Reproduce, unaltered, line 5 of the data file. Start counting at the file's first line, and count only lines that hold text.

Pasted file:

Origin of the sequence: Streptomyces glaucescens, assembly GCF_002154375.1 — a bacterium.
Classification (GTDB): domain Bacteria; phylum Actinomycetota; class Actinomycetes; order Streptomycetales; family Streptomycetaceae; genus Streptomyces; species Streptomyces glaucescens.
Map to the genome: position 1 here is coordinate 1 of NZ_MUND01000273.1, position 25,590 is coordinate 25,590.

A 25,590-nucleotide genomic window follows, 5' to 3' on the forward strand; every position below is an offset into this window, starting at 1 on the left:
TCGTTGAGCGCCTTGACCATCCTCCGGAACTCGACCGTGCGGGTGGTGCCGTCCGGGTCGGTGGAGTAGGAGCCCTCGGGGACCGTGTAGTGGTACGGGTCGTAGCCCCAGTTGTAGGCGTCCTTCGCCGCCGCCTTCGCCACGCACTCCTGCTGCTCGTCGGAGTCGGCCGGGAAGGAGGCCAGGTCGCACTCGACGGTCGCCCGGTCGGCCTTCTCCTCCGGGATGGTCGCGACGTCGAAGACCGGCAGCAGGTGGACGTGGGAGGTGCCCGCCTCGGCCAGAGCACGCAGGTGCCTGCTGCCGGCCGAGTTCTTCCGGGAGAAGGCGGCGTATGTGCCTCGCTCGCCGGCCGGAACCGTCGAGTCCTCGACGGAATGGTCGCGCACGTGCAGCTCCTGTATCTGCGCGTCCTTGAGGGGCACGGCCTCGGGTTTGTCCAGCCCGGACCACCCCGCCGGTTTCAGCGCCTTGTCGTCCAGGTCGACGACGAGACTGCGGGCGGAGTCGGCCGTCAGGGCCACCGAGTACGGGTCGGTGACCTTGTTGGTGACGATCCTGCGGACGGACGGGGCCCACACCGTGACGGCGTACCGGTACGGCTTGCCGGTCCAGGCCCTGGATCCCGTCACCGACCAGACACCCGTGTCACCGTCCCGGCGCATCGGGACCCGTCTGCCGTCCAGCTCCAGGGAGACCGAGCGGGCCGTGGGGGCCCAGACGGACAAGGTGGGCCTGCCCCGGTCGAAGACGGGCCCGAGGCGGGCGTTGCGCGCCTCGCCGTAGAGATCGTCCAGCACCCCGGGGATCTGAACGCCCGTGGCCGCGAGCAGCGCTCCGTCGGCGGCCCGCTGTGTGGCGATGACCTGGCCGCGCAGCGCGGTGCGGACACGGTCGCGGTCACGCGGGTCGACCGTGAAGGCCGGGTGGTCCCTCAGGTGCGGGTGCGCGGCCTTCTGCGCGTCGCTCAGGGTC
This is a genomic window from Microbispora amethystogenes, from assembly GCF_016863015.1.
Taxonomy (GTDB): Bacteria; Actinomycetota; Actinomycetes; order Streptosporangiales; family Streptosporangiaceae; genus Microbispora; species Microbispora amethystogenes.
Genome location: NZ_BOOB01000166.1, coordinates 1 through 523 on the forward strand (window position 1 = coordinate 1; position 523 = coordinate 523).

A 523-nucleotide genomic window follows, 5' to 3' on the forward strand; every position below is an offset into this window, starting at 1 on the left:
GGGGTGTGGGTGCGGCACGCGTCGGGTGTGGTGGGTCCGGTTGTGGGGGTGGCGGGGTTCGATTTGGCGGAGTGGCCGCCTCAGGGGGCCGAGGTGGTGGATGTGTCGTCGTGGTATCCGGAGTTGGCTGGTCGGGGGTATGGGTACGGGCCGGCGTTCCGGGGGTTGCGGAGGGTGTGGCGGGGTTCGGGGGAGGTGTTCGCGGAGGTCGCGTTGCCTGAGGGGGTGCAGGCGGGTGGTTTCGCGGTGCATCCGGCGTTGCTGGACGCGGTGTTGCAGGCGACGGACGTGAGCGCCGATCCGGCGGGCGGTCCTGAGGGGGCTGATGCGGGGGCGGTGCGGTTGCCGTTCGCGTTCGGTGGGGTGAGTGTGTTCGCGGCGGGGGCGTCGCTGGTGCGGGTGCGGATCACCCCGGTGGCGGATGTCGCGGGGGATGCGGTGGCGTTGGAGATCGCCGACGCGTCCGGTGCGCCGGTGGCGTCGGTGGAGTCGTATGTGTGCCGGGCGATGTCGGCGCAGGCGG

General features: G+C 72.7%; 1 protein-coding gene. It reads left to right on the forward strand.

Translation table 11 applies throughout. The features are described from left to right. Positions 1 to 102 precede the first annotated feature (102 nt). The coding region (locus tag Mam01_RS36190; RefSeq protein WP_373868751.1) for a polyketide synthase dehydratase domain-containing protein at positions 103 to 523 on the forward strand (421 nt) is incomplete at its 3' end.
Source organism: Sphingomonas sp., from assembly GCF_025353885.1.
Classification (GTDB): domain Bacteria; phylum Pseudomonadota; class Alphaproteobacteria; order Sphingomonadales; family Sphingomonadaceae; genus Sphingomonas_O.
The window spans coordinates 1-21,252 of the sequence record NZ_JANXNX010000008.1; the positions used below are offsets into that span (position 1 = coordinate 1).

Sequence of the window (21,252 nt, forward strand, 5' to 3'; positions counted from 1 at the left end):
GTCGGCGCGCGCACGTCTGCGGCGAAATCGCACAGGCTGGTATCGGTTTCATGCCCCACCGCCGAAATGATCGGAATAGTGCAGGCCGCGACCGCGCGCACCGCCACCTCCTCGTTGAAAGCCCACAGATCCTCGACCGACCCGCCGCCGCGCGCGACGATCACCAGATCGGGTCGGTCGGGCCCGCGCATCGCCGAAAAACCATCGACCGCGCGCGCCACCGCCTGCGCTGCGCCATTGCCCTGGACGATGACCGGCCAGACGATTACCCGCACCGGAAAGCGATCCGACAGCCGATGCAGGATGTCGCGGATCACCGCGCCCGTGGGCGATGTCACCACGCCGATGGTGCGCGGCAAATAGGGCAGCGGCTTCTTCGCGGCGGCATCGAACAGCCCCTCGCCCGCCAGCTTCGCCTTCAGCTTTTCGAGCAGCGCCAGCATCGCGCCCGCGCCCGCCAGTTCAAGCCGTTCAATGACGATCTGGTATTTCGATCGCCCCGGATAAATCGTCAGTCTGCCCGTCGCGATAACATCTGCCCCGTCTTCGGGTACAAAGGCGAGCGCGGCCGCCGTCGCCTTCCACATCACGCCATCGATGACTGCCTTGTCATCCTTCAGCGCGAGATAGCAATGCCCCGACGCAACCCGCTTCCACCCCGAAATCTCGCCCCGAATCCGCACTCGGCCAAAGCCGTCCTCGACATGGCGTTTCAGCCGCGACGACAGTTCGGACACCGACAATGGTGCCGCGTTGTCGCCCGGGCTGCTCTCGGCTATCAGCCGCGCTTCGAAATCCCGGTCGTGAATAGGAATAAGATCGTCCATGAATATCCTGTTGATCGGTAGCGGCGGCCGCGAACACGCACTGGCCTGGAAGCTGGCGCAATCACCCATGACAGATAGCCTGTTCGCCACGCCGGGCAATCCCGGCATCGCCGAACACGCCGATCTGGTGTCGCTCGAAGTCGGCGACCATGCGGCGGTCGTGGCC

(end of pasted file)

TCGTTGAGCGCCTTGACCATCCTCCGGAACTCGACCGTGCGGGTGGTGCCGTCCGGGTCGGTGGAGTAGGAGCCCTCGGGGACCGTGTAGTGGTACGGGTCGTAGCCCCAGTTGTAGGCGTCCTTCGCCGCCGCCTTCGCCACGCACTCCTGCTGCTCGTCGGAGTCGGCCGGGAAGGAGGCCAGGTCGCACTCGACGGTCGCCCGGTCGGCCTTCTCCTCCGGGATGGTCGCGACGTCGAAGACCGGCAGCAGGTGGACGTGGGAGGTGCCCGCCTCGGCCAGAGCACGCAGGTGCCTGCTGCCGGCCGAGTTCTTCCGGGAGAAGGCGGCGTATGTGCCTCGCTCGCCGGCCGGAACCGTCGAGTCCTCGACGGAATGGTCGCGCACGTGCAGCTCCTGTATCTGCGCGTCCTTGAGGGGCACGGCCTCGGGTTTGTCCAGCCCGGACCACCCCGCCGGTTTCAGCGCCTTGTCGTCCAGGTCGACGACGAGACTGCGGGCGGAGTCGGCCGTCAGGGCCACCGAGTACGGGTCGGTGACCTTGTTGGTGACGATCCTGCGGACGGACGGGGCCCACACCGTGACGGCGTACCGGTACGGCTTGCCGGTCCAGGCCCTGGATCCCGTCACCGACCAGACACCCGTGTCACCGTCCCGGCGCATCGGGACCCGTCTGCCGTCCAGCTCCAGGGAGACCGAGCGGGCCGTGGGGGCCCAGACGGACAAGGTGGGCCTGCCCCGGTCGAAGACGGGCCCGAGGCGGGCGTTGCGCGCCTCGCCGTAGAGATCGTCCAGCACCCCGGGGATCTGAACGCCCGTGGCCGCGAGCAGCGCTCCGTCGGCGGCCCGCTGTGTGGCGATGACCTGGCCGCGCAGCGCGGTGCGGACACGGTCGCGGTCACGCGGGTCGACCGTGAAGGCCGGGTGGTCCCTCAGGTGCGGGTGCGCGGCCTTCTGCGCGTCGCTCAGGGTC